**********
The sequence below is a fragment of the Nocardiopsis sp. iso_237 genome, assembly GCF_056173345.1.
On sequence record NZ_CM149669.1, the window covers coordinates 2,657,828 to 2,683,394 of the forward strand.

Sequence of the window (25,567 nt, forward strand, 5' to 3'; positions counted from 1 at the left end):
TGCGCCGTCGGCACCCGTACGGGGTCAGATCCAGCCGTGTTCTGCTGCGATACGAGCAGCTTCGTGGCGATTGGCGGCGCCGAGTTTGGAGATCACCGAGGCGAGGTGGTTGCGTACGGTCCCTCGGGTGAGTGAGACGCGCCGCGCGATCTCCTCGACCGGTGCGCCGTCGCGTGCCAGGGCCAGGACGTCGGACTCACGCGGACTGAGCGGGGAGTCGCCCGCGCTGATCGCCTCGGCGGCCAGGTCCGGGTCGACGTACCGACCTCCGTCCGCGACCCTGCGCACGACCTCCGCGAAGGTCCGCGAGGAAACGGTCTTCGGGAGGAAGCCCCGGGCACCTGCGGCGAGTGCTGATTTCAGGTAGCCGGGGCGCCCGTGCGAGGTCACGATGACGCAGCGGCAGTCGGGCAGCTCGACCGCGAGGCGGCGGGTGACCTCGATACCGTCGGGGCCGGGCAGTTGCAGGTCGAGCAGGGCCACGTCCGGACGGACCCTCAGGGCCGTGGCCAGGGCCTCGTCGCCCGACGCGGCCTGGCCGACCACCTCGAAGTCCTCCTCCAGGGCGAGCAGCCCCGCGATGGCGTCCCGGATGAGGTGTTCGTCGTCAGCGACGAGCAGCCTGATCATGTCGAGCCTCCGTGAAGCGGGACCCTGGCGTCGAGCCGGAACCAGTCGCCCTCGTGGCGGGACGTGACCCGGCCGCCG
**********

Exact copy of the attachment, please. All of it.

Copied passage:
The sequence below is a fragment of the Nocardiopsis sp. iso_237 genome, assembly GCF_056173345.1.
On sequence record NZ_CM149669.1, the window covers coordinates 2,657,828 to 2,683,394 of the forward strand.

Sequence of the window (25,567 nt, forward strand, 5' to 3'; positions counted from 1 at the left end):
TGCGCCGTCGGCACCCGTACGGGGTCAGATCCAGCCGTGTTCTGCTGCGATACGAGCAGCTTCGTGGCGATTGGCGGCGCCGAGTTTGGAGATCACCGAGGCGAGGTGGTTGCGTACGGTCCCTCGGGTGAGTGAGACGCGCCGCGCGATCTCCTCGACCGGTGCGCCGTCGCGTGCCAGGGCCAGGACGTCGGACTCACGCGGACTGAGCGGGGAGTCGCCCGCGCTGATCGCCTCGGCGGCCAGGTCCGGGTCGACGTACCGACCTCCGTCCGCGACCCTGCGCACGACCTCCGCGAAGGTCCGCGAGGAAACGGTCTTCGGGAGGAAGCCCCGGGCACCTGCGGCGAGTGCTGATTTCAGGTAGCCGGGGCGCCCGTGCGAGGTCACGATGACGCAGCGGCAGTCGGGCAGCTCGACCGCGAGGCGGCGGGTGACCTCGATACCGTCGGGGCCGGGCAGTTGCAGGTCGAGCAGGGCCACGTCCGGACGGACCCTCAGGGCCGTGGCCAGGGCCTCGTCGCCCGACGCGGCCTGGCCGACCACCTCGAAGTCCTCCTCCAGGGCGAGCAGCCCCGCGATGGCGTCCCGGATGAGGTGTTCGTCGTCAGCGACGAGCAGCCTGATCATGTCGAGCCTCCGTGAAGCGGGACCCTGGCGTCGAGCCGGAACCAGTCGCCCTCGTGGCGGGACGTGACCCGGCCGCCG